Covid-19 variants get official names
Many may associate the words “alpha”, “beta” and “gamma” with scientific jargon that describes different forms of energy, or even with investment portfolios. But now they will take on a new meaning as the World Health Organisation uses these terms as names for the different new Covid-19 variants identified across the world.
These letters of the Greek alphabets will, the WHO hopes, avoid stigma and discrimination against the countries where these strains were originally detected.
On Monday, the WHO said it has assigned these “simple, easy to say and remember labels” to describe key various strains, including the SA variant 501Y.V2 which was first detected towards the end of 2020. The variant was found to be far more transmissible than the original virus experienced by the country during its first wave, spreading about 50% faster.
This variant will now be known as “Beta”, while the variant first discovered in the UK — known as 501Y.V1 — will be known as “Alpha”.
The variant identified in Brazil (501Y.V3) has been renamed “Gamma” while India’s B.1.671.2 will now be known as “Delta”.
Hot of the press: Covid-19 variants names by @WHO— Tulio de Oliveira (@Tuliodna) May 31, 2021
- 501Y.V1 (B.1.1.7) is now called Alpha,
- 501Y.V2 (B.1.351) is Beta,
- 501Y.V3 (P1) is Gamma,
B.1.671.2, the variant identified in India, is Delta.
Can we stop calling variants by the countries that discover them?
“These labels were chosen after wide consultation and a review of many potential naming systems. WHO convened an expert group of partners from around the world to do so, including experts who are part of existing naming systems, nomenclature and virus taxonomic experts, researchers and national authorities,” the WHO said in a statement.
The world body said it will assign labels for those variants that it has designated as variants of interest or variants of concern.
“These labels do not replace existing scientific names which convey important scientific information and will continue to be used in research. While they have their advantages, these scientific names can be difficult to say and recall, and are prone to misreporting. As a result, people often resort to calling variants by the places where they are detected, which is stigmatising and discriminatory.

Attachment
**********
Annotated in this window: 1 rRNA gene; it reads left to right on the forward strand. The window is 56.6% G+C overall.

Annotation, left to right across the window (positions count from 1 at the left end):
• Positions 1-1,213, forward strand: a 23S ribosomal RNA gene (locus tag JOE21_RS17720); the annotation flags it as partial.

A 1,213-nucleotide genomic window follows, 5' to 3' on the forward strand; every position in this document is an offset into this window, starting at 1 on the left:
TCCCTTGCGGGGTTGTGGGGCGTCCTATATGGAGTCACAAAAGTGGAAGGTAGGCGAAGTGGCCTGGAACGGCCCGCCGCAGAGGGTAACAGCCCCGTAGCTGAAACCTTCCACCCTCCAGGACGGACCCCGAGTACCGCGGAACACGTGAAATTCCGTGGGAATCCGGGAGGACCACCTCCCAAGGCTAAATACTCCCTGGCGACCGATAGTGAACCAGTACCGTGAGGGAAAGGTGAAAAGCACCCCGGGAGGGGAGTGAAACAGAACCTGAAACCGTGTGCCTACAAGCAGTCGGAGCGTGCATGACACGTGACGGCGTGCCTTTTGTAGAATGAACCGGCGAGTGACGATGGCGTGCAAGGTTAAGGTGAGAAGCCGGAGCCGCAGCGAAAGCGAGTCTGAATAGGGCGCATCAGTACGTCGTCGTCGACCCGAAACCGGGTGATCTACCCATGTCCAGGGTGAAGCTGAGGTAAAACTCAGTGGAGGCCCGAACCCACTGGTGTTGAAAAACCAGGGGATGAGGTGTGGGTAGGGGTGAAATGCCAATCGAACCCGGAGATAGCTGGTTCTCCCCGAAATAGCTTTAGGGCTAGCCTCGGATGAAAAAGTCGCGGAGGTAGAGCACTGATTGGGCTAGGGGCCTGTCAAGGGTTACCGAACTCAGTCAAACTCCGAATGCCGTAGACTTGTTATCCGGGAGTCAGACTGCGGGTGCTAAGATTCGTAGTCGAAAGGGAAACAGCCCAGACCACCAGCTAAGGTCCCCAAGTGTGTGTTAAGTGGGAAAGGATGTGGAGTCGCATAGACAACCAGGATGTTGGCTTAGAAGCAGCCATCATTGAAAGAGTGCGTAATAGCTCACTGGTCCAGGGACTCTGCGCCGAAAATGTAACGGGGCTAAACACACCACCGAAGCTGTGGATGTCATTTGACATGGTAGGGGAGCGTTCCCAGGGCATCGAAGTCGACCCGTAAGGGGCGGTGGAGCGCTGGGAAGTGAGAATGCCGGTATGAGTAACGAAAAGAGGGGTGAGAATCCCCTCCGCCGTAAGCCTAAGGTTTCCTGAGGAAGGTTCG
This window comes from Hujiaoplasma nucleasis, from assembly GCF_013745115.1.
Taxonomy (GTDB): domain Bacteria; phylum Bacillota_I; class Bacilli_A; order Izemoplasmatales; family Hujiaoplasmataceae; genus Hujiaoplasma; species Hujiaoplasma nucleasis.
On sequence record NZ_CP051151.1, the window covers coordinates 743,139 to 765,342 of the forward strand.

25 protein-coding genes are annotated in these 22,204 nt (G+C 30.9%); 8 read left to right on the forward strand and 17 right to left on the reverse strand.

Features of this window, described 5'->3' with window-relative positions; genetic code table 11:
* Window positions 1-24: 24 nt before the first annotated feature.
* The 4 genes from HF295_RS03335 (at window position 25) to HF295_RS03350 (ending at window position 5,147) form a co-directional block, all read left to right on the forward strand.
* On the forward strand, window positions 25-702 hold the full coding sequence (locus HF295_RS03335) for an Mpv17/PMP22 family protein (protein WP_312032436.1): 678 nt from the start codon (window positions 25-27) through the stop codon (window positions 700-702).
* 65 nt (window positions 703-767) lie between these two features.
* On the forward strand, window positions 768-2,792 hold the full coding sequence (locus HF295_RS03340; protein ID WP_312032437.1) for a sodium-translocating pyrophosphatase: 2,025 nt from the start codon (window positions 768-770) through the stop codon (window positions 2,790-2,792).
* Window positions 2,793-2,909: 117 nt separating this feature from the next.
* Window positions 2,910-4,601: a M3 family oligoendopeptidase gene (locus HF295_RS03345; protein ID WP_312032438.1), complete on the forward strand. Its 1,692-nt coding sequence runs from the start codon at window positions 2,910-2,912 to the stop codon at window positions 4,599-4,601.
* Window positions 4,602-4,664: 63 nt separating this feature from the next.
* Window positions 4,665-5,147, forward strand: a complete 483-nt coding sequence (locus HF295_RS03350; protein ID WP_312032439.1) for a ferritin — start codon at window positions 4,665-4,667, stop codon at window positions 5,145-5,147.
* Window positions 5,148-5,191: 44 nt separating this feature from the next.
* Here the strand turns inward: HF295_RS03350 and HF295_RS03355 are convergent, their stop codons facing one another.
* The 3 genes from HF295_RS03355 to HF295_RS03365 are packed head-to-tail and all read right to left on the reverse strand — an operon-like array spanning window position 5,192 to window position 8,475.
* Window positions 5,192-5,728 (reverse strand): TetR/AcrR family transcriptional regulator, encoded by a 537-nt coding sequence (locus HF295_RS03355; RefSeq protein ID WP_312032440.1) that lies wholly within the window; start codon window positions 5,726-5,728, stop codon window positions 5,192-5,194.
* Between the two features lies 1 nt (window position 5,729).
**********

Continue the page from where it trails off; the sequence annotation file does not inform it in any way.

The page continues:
“To avoid this and to simplify public communications, WHO encourages national authorities, media outlets and others to adopt these new labels.”
Variants of interest have also been given new labels. The US variant 452R.v1 is now known as Epsilon, Brazil’s similar variant has been named Zeta, the Philippines one has been named Thetha while India’s 452R.V3 or B.1617.1 has been named Kappa.
The names of different variants, which are generally considered cumbersome, has resulted in many, particularly the mainstream media, associating these with countries of origin. But identifying a virus by a geographical location not only feeds into racism and xenophobia, but experts have warned that they quickly become obsolete.
Earlier this year a group of SA and international scientists took a strong stand against calling 501.V2 “the SA variant”.
Researchers warned that labelling it “the SA variant” just because of the country’s in-depth analysis of the variant, was unjust and damaging.
Prof Tulio de Oliveira, director of KwaZulu-Natal Research and Innovation Sequencing Platform (KRISP), said at the time: “Health ministries across the world have said that SA has the worst variant in the world, and they associate our country with the name of the variant. It could easily have emerged elsewhere but it's only thanks to our excellent genomic surveillance here in SA that we know more and more about it.”
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